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Fiddle Leaf Fig Update

Other posts in this series: Part 1, Part 3

Lately I’ve been getting a lot of requests for updates to last year’s fiddle leaf fig tree post.  So I’m happy to say, the tree is still doing quite well!

To sum up, here’s a quick look at the growth from last year.

Fiddle Leaf Fig Update - >> joeandcheryl.com <<

It was extremely gratifying to see it thrive under my care!

So what has happened since then? Not a whole lot actually, but there are still some fun things to share about.

September marked the last of the growth for 2013. Pretty much as soon as Fall arrived, it had entered into Winter dormancy.  At this point I already felt that it had outgrown its pot, but decided to wait until the next growing season to subject it to the trauma of re-potting.

When March rolled around, the days were getting longer, and the growing season was fast upon us.  I decided this was the perfect timing for re-potting.  As you can see from the photo below, my little tree had not changed at all since September.

Fiddle Leaf Fig Update - >> joeandcheryl.com <<

So how did I know it needed to be re-potted?  Honestly, I would have re-potted it whether it needed it or not, but there were a few possible clues.  First, proportionately the plant just seemed way too big for the pot. Secondly, whenever I watered it, very little water seemed to absorb into the soil and tended to drain right through into the dish.  That was a clue that there might not be much soil left – most of it was probably taken over by roots.  This hunch was supported when I took a peek at the bottom of the pot.  Tons of roots were growing through the bottom of the drainage hole.

Fiddle Leaf Fig Update - >> joeandcheryl.com <<

Anyway, I went ahead with the re-potting. The root situation that I saw confirmed that it had become root-bound.

Fiddle Leaf Fig Update - >> joeandcheryl.com <<

Look at all those roots!  I think if I had left it much longer, it would have choked itself to death.  When re-potting, its important to loosen up the roots a bit before transferring to the new pot.  Even with more space, it will continue the habit of growing in this tight knot and choke itself.  Loosening up the ball a bit will help it to grow outward again.

Fiddle Leaf Fig Update - >> joeandcheryl.com <<

Also, a note on the new pot I used.  I bought this gold metallic glazed terracotta pot from Anthropologie. Unfortunately it didn’t come with a drainage hole which is a big problem for fiddle leaf figs (they don’t like soggy roots.)  So I simply used my power drill with a masonry bit to drill a hole into the bottom.  Worked like a charm!

Fiddle Leaf Fig Update - >> joeandcheryl.com <<

Less than a month after repotting, rapid leaf growth began again. It may have already started in earlier in March, but the buds were covered by flaky brown husks so I didn’t notice.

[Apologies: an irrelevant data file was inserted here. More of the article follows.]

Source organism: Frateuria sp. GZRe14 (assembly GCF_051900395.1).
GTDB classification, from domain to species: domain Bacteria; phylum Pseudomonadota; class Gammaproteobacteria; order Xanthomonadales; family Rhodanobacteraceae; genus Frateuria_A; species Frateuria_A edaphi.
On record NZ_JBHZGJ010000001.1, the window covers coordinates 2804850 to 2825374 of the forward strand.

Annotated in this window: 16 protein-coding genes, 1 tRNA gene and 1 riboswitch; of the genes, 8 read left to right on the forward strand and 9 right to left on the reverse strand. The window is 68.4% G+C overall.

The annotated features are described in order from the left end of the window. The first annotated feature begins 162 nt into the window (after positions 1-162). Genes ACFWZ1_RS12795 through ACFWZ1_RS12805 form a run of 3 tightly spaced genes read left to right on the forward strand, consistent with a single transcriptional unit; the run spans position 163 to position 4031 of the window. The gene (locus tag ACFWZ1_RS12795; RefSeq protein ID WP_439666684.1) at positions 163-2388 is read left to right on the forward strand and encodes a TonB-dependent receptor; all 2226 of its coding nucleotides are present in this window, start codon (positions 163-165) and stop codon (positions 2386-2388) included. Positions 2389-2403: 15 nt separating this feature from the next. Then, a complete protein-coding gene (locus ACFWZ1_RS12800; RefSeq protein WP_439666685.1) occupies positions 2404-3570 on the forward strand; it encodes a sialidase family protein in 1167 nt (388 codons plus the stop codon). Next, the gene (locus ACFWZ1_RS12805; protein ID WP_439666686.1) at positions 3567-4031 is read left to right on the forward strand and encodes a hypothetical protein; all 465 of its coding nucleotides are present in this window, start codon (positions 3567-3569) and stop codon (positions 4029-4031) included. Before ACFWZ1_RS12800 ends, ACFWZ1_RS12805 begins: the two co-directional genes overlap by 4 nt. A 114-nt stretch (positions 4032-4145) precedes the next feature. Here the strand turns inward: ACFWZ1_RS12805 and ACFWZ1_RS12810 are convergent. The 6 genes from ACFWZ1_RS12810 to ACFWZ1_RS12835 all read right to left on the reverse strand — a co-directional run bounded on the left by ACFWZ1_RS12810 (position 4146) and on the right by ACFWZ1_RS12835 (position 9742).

Fiddle Leaf Fig Update - >> joeandcheryl.com <<

I let it grow happily for about a month longer, but decided to do some pruning again in late April – once again, in order to encourage branching.  Here’s a photo of the poor thing after I chopped its head off.

Fiddle Leaf Fig Update - >> joeandcheryl.com <<

I decided to propagate the severed top again.  This time I gave it a longer stem than I did in my last post so I was able to fill the rooting cup with more water. This is way better because I don’t have to check on it and refill the water quite as often.

Fiddle Leaf Fig Update - >> joeandcheryl.com <<

Today it’s been about a half a month since I pruned.  The cutting still does not have any roots, but that always takes at least a whole month.  The main plant is doing great though!  It already has 3 new leaf buds! One growing from the main stalk, and two growing out of leaf armpits which will eventually grow into two new branches! Hmm, I’m sure there must be a more technical term than “leaf armpits”…

Fiddle Leaf Fig Update - >> joeandcheryl.com <<

Fiddle Leaf Fig Update - >> joeandcheryl.com <<

Keep checking in for more updates!  I plan to keep adding photos to this post throughout the summer =)


 

58 comments to Fiddle Leaf Fig Update

  • Shriver Lenox-Cucé

    Hi Cheryl
    My FLF is 8′ and has 3 trunks. However, the issue I have is that it has roots growing above dirt level (even as high as 20″ up the trunks). These roots are quite skinny and appear to want to grow down to find dirt. Can I just cut them off? They are below the lowest leaves and above the dirt line.
    Thanks!

  • hi there! i just bought a tall beautifull fiddle leaf fig and i’m very excited to keep him healthy and happy!
    i’ ll be in touch

  • Maritza Marquez

    Omgosh! Your plant is so beautiful, when I purchased mine it had so many leafs, now it’s down to about 5 and no signs of new ones, I am thinking the pot might be too big and need to pot to a smaller pot where the roots feel a little more tight since I read they don’t like the too much room.

  • Cathy

    Hi Cheryl,
    I would like for my FLF to stay bushy instead of a tall tree,
    How can I accomplish that? I was given a starter like a bush, about 5
    Leaves and then I was given 2 separate leaves. The two separate leaves
    Are getting bigger and that’s it, so what should I expect from them?

  • Beverly

    I have a very healthy looking fiddle to read but now the new girl that’s coming out the leaves look spotty a lot of brown spotting throughout them over the whole leaf not sure what is happening. Does anyone have any ideas?

  • Morgan

    Do you have any current pictures? Is it still alive? Is it massive?

  • Kerstin

    What direction does the window face that the FLF is in front of? Thanks!

  • Cindy

    How do I stop new bud leaves from falling off before they develop fully? My fiddle leaf seems to be doing well except for this issue.

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